5 Most Frequently Used R Data Structures For Machine Learning

In this article we will learn R data structures which are used most frequently in machine learning for example; vectors, factors, lists, arrays and matrices, and data frames.

There are numerous types of data structures across programming languages, each with strengths and weaknesses suited to particular tasks. Since R is a programming language used widely for statistical data analysis, the data structures it utilizes were designed with this type of work in mind.

In this article, we will learn R data structures which are used most frequently in Machine Learning; for example -vectors, factors, lists, arrays and matrices, and data frames. Each is tailored to a specific data management task, which makes it important to understand how they will interact in your R project.

 
 
In the sections that follow, we will review their similarities and differences.
 
Vectors

The fundamental R data structure is the vector, which stores an ordered set of values called elements. A vector can contain any number of elements, but all of the elements must be of the same type of values. For instance, a vector cannot contain both numbers and text. To determine the type of vector v, use the typeof(v) command.

Several vector types are commonly used in machine learning: integer (numbers without decimals), double(numbers with decimals), character (text data), and logical (TRUE or FALSE values). There are also two special values: NULL, which is used to indicate the absence of any value, and NA, which indicates a missing value.

It is tedious to enter large amounts of data manually, but small vectors can be created by using the c() combine function. The vector can also be given a name using the <- arrow operator, which is R's way of assigning values, much like the = assignment operator is used in many other programming languages.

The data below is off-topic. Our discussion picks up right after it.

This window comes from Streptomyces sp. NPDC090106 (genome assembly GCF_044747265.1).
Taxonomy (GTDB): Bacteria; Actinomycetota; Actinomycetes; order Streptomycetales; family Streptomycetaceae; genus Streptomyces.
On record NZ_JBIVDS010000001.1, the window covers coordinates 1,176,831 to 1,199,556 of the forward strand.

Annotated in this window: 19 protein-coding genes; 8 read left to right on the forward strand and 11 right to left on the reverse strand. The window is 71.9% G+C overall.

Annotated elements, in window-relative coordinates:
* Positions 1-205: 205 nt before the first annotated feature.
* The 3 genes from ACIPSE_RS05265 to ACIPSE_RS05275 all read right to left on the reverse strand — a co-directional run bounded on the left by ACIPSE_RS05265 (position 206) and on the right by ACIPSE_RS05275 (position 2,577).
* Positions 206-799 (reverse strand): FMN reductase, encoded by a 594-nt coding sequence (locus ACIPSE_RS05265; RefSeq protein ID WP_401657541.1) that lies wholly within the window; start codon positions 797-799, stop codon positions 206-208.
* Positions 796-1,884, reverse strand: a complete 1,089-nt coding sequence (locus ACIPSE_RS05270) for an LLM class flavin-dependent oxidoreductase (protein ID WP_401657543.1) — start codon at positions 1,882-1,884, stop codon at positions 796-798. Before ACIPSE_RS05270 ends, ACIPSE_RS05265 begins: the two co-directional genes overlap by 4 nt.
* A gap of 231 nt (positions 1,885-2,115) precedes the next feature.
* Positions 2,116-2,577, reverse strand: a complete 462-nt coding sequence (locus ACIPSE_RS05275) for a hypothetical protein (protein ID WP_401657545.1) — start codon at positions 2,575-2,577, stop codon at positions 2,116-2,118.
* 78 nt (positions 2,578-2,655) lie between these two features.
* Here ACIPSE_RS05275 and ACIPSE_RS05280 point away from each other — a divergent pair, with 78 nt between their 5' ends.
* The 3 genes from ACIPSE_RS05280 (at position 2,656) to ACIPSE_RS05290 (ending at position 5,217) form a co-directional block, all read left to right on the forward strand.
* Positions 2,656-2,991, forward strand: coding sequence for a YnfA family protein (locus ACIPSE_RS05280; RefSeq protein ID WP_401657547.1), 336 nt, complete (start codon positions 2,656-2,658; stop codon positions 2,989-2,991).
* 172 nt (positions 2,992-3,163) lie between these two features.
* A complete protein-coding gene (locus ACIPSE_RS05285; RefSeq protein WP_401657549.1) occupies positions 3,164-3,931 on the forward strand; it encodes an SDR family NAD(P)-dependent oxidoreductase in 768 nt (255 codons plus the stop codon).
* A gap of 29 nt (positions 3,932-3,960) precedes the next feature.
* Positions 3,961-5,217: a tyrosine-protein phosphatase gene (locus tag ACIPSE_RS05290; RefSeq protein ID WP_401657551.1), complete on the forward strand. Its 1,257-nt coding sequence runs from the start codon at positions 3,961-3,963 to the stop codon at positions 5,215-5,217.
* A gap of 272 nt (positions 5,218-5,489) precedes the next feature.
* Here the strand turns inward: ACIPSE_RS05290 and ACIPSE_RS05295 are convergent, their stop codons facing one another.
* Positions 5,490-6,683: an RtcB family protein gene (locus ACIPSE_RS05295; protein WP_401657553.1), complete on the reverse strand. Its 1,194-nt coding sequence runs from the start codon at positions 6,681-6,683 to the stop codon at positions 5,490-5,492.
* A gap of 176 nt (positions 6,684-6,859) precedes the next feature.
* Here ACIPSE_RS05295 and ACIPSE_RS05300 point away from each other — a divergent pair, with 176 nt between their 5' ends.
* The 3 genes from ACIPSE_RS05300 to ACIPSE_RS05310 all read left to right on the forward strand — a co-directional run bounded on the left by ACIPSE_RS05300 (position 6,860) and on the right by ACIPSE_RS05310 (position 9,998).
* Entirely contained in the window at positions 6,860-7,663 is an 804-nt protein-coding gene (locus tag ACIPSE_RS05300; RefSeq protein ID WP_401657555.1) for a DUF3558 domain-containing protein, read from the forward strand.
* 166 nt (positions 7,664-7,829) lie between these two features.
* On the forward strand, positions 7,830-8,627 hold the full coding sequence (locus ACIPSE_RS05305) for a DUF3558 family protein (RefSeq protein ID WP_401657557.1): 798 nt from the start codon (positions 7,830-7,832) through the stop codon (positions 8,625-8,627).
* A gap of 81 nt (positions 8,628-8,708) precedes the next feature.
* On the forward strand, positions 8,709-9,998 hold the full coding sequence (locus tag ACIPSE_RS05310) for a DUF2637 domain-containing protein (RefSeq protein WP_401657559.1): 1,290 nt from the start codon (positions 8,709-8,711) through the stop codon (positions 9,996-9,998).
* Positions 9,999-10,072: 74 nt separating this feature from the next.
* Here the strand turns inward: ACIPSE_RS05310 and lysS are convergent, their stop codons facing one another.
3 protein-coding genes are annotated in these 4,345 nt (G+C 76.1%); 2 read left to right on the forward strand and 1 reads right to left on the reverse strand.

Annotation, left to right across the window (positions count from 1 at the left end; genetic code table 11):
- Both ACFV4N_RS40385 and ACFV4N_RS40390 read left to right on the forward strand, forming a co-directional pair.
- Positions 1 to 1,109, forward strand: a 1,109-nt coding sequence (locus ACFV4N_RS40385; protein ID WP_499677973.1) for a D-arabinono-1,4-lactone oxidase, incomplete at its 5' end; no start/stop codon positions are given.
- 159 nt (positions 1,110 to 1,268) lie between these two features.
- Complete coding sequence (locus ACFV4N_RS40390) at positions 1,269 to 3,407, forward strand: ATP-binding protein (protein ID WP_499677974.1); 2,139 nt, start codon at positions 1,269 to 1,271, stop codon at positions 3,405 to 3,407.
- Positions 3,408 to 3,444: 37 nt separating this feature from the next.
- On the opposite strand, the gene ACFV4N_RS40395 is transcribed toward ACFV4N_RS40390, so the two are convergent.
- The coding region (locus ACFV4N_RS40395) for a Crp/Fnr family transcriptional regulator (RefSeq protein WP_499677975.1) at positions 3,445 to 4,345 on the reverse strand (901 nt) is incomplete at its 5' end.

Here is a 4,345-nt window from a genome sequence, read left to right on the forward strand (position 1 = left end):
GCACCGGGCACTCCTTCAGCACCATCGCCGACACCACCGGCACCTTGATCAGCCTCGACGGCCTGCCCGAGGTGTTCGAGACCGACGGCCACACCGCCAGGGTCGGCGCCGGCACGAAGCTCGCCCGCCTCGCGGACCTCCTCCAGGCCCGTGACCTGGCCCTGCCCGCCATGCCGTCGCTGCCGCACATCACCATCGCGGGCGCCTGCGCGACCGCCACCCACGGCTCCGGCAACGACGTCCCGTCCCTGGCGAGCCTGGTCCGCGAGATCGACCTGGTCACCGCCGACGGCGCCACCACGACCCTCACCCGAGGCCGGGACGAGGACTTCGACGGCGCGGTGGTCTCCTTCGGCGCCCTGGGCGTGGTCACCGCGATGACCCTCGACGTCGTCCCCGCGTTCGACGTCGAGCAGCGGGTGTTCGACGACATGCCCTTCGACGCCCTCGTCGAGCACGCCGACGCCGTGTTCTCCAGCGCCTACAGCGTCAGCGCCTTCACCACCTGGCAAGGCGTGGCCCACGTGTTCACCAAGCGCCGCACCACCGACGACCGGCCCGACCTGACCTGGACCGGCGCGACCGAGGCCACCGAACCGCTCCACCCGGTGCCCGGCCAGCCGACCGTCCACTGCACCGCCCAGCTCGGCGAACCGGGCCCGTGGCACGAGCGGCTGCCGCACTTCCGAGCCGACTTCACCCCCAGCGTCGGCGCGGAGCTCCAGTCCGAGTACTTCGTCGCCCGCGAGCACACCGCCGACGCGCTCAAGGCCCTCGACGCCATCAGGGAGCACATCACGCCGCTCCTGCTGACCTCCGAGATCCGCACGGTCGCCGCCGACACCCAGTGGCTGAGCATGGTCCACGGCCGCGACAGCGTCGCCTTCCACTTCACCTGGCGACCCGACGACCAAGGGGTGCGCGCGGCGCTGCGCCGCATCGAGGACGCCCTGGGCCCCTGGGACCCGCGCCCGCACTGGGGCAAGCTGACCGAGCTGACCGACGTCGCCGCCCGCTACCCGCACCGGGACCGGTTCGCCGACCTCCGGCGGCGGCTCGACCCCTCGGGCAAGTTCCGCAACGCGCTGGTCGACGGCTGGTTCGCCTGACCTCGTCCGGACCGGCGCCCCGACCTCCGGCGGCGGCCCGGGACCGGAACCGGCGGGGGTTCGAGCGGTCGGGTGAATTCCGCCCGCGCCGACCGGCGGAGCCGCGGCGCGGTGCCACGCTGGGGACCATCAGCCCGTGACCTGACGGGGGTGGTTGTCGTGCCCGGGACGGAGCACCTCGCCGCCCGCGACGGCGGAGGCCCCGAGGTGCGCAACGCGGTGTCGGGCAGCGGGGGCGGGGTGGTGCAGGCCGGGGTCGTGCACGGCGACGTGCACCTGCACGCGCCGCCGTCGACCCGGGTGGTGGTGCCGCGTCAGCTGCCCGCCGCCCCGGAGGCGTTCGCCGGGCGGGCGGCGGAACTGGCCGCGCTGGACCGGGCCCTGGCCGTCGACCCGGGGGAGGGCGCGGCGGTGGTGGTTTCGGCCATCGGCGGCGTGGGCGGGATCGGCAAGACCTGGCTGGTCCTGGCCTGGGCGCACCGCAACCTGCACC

For example, let's construct several vectors to store the diagnostic data of three medical patients. We'll create a character vector named subject_name to store the three patient names, a double vector named temperature to store each patient's body temperature, and a logical vector named flu_status to store each patient's diagnosis (TRUE if he or she has influenza, FALSE otherwise). Let's have a look at the following code to create these three vectors,

> subject_name <- c("JohnDoe","JaneDoe","SteveGraves")
> temperature <- c(98.1,98.6,101.4)
> flu_status <- c(FALSE, FALSE, TRUE)

Because R vectors are inherently ordered, the records can be accessed by counting the item's number in the set, beginning at one, and surrounding this number with square brackets (that is, [ and ]) after the name of the vector. For instance, to obtain the body temperature for patient Jane Doe (the second element in the temperaturevector) simply type,

> temperature[2]
[1] 98.6

R offers a variety of convenient methods to extract data from vectors. A range of values can be obtained using the (:) colon operator. For instance, to obtain the body temperature of Jane Doe and Steve Graves, type,

> temperature[2:3]
[1] 98.6 101.4

Items can be excluded by specifying a negative item number. To exclude Jane Doe's temperature data, type,

> temperature[-2]
[1] 98.1 101.4

Finally, it is also sometimes useful to specify a logical vector indicating whether each item should be included. For example, to include the first two temperature readings but exclude the third, type,

> temperature[c(TRUE, TRUE, FALSE)]
[1] 98.1 98.6

As you will see shortly, the vector provides the foundation for many other R data structures. Therefore, the knowledge of the various vector operations is crucial to work with data in R.

Factors

If you know, features that represent a characteristic with categories of values are known as nominal. Although it is possible to use a character vector to store nominal data, R provides a data structure specifically for this purpose. A factor is a special case of a vector that is solely used to represent categorical or ordinal variables. In the medical dataset we are building, we might use a factor to represent gender because it uses two categories: MALE and FEMALE.

Why not use character vectors? An advantage of factors is that the category labels are stored only once. For instance, rather than storing MALE, MALE, FEMALE, the computer can store 1, 1, 2, which reduces the size of memory needed to store the same information. Additionally, many machine learning algorithms treat nominal and numeric data differently. Coding as factors is often needed to inform an R function to treat categorical data appropriately.